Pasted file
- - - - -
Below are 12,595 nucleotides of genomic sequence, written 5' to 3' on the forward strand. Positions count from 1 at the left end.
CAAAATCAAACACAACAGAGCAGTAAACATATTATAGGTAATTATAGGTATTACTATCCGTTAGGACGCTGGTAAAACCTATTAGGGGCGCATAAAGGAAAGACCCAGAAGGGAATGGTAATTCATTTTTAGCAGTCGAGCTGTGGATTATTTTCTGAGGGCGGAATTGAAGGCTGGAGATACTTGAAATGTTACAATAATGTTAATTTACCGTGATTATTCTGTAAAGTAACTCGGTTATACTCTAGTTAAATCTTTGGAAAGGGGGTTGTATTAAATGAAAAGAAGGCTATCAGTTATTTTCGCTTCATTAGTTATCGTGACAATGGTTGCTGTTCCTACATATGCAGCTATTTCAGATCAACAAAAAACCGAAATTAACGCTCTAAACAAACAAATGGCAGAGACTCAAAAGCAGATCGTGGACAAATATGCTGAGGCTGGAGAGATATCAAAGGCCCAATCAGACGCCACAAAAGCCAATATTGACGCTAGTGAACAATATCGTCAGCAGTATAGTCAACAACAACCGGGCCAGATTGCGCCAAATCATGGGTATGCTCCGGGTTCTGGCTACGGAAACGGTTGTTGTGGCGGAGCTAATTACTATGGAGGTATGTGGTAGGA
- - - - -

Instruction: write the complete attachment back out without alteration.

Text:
Below are 12,595 nucleotides of genomic sequence, written 5' to 3' on the forward strand. Positions count from 1 at the left end.
CAAAATCAAACACAACAGAGCAGTAAACATATTATAGGTAATTATAGGTATTACTATCCGTTAGGACGCTGGTAAAACCTATTAGGGGCGCATAAAGGAAAGACCCAGAAGGGAATGGTAATTCATTTTTAGCAGTCGAGCTGTGGATTATTTTCTGAGGGCGGAATTGAAGGCTGGAGATACTTGAAATGTTACAATAATGTTAATTTACCGTGATTATTCTGTAAAGTAACTCGGTTATACTCTAGTTAAATCTTTGGAAAGGGGGTTGTATTAAATGAAAAGAAGGCTATCAGTTATTTTCGCTTCATTAGTTATCGTGACAATGGTTGCTGTTCCTACATATGCAGCTATTTCAGATCAACAAAAAACCGAAATTAACGCTCTAAACAAACAAATGGCAGAGACTCAAAAGCAGATCGTGGACAAATATGCTGAGGCTGGAGAGATATCAAAGGCCCAATCAGACGCCACAAAAGCCAATATTGACGCTAGTGAACAATATCGTCAGCAGTATAGTCAACAACAACCGGGCCAGATTGCGCCAAATCATGGGTATGCTCCGGGTTCTGGCTACGGAAACGGTTGTTGTGGCGGAGCTAATTACTATGGAGGTATGTGGTAGGA